In case I should learn that the hostiles had moved up the East Fork of the Yellowstone [Lamar River], then I would move up the cañon of Clark's Fork, going on if necessary until we should encounter them in the Soda Butte Pass; otherwise I would establish my camp near Heart Mountain, and from that central point observe the outlets both on the Stinking Water and Clark's Fork, all depending on the information I might receive in the mean time. [20]

But Sturgis's difficulties were just beginning. Reaching the mouth of Clark's Fork Canyon on September 5, he continued to a tributary two miles away and went into bivouac, where his hungry men used grasshoppers to hook many fine trout. [21] The colonel had discovered, in fact, that no trail led through the canyon, and he therefore determined to march next day northwest up a stream that would lead, ultimately, to Soda Butte Pass. Word from his Crow scouts and the Frenchman, Rogue, however, that the country to his right was impenetrable, and that, moreover, the Nez Perces could not descend via that route, turned his attention toward the Stinking Water. On the sixth, Sturgis sent his wagons with twenty-five men back to the Crow Agency for provisions expected to arrive from Fort Ellis. His Crows also departed for the agency, and the colonel dispatched Rogue and a prospector named Seibert with a notice to miners in the Clark's Fork area regarding the proximity of the Nez Perces ("As they are hostile and murdering all the unarmed people who come in their way, I send this to put you on your guard."). [22] These men on the eighth met Howard's command and alerted that officer to Sturgis's location, but somehow failed to return and alert Sturgis to Howard's presence. On September 7, Sturgis marched his men again for Clark's Fork Canyon, fully intending to start for Heart Mountain, a lofty pinnacle shooting up from the plains some fourteen miles southeast from his position. Next morning, scouting parties struck out in divergent directions for the Stinking Water and the upper reaches of Clark's Fork, led, respectively, by Lieutenants Hare and Fuller. At 3:00 that afternoon, Hare returned to report having found Rogue and Seibert sixteen miles away, one dead and the other badly wounded, apparently having been attacked by Nez Perce warriors coming from the Stinking Water. The injured man was subsequently treated and sent in company with several prospectors back to the agency. [23] Fuller, too, brought word that from a mountaintop he had sighted the tribesmen moving toward that same stream before they disappeared beyond some mountains. "The guide who accompanied him," Sturgis later reported, ". . . assured me that from the point where the Indians had disappeared behind the mountain range, it was altogether impossible for them to cross over to Clark's Fork, and that they must necessarily debouch on the Stinking Water." [24]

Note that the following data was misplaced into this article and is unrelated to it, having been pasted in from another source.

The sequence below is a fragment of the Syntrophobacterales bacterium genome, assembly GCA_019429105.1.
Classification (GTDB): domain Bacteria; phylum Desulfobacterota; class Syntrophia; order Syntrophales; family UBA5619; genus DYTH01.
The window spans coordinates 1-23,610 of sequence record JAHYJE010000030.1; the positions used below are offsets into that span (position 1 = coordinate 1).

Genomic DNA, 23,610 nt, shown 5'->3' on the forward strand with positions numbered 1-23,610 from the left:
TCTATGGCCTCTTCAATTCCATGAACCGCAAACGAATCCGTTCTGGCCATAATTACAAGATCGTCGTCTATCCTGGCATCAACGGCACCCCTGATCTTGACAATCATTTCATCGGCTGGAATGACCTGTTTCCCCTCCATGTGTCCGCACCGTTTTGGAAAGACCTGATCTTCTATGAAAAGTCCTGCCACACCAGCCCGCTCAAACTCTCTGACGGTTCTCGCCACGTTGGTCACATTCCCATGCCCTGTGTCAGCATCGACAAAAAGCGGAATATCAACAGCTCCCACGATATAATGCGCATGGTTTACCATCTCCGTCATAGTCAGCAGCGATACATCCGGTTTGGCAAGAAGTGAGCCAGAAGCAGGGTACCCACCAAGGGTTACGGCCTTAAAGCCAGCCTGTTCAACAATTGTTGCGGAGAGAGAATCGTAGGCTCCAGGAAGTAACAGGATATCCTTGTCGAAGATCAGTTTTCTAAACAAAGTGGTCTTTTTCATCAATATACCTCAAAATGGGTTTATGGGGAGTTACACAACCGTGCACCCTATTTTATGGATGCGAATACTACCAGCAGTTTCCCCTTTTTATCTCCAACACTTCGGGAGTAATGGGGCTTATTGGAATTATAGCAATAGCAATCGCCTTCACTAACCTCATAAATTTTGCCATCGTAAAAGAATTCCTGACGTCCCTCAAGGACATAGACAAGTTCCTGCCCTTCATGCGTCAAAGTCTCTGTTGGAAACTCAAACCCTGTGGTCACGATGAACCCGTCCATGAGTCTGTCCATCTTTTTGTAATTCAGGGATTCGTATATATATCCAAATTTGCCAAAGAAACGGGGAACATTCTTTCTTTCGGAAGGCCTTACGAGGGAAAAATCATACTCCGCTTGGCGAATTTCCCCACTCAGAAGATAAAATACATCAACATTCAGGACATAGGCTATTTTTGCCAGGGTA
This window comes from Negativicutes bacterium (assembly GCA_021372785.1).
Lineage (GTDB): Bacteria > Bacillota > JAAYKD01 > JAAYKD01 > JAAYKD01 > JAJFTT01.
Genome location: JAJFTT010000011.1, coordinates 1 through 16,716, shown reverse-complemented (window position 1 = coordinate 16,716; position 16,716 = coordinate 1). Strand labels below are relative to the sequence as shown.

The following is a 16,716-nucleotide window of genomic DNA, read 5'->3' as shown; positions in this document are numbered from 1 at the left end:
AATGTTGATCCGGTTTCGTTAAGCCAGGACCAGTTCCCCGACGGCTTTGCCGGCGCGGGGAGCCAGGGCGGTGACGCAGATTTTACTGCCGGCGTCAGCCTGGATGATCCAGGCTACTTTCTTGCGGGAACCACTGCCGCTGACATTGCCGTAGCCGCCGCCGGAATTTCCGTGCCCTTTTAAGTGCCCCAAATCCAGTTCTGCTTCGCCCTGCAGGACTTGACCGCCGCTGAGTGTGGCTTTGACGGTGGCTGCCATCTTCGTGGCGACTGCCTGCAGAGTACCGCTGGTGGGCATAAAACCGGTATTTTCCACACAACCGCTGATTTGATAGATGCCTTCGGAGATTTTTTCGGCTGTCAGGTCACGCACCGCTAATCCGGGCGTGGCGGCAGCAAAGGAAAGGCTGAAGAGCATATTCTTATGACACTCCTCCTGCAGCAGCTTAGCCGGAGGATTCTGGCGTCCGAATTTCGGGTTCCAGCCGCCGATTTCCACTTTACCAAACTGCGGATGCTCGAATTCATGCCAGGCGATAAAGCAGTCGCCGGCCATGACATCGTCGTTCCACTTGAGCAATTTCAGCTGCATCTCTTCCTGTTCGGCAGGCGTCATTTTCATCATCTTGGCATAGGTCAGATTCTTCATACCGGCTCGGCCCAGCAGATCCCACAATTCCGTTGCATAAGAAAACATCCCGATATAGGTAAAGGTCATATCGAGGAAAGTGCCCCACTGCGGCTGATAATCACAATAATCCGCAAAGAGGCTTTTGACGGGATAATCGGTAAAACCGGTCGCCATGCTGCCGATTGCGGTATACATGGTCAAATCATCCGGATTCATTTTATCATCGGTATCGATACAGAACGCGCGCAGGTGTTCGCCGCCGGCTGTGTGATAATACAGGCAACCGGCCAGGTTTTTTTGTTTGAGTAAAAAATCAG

Sturgis's next decision was inadvertently horrendous as it affected army plans to close on the Nez Perces as they emerged from the park. Apparently against the advice of some of his senior officers, he resolved to drive his force cross-country to the presumed outlet of their route and head the people before they gained the Stinking Water, then follow up on that route until he met them or turned them back onto Howard's army, "wherever it might be." Perturbed that Doane's command was unavailable to help monitor both potential routes of the tribesmen, on the evening of September 8, after sending the balance of his train and the Napoleon gun back to the agency, Sturgis set out with pack animals for the Stinking Water, moving up Pat O'Hara Creek, a tributary of Clark's Fork, and camping after fifteen miles, probably on Skull Creek, near the base of Heart Mountain. [25] Next day, his command negotiated the rough terrain west and south of Heart Mountain and forded the Stinking Water about noon east of its canyon. "The sulphur fumes are distinctly noticeable a mile from the stream," wrote Lieutenant Hare, "all coming from the sulphur-beds in the cañon." [26]

On the morning of the tenth, in a "tedious march" owing to the "continuing rarity of the atmosphere," his men recrossed the Stinking Water (both forks) [27] and turned up a tributary (probably Rattlesnake Creek) leading northwest from the North Fork of the Stinking Water. They crossed the divide to Dead Indian Creek, an affluent of Clark's Fork, where they found the trail of the Nez Perces and camped at high altitude, probably in the vicinity of Dead Indian Pass. The tribesmen's path suggested that they had turned back and descended into Clark's Fork, effectively circumventing Sturgis's troops while leading, and thus evading, those of Howard yet on the back trail coming from the park. Sturgis, wrote Hare, had been misinformed by "the ignorance of the guides and their confusion." On Tuesday, September 11, Sturgis roughly paralleled Clark's Fork Canyon to reach the river below the mouth of the canyon directly on the Nez Perces' trail. Late in the day, the troops came on an abandoned government horse bearing a First Cavalry brand, evidence that Howard's army probably lay somewhere ahead on the trail. [28]


Nez Perce, Summer 1877
©2000, Montana Historical Society Press
greene/chap9.htm — 26-Mar-2002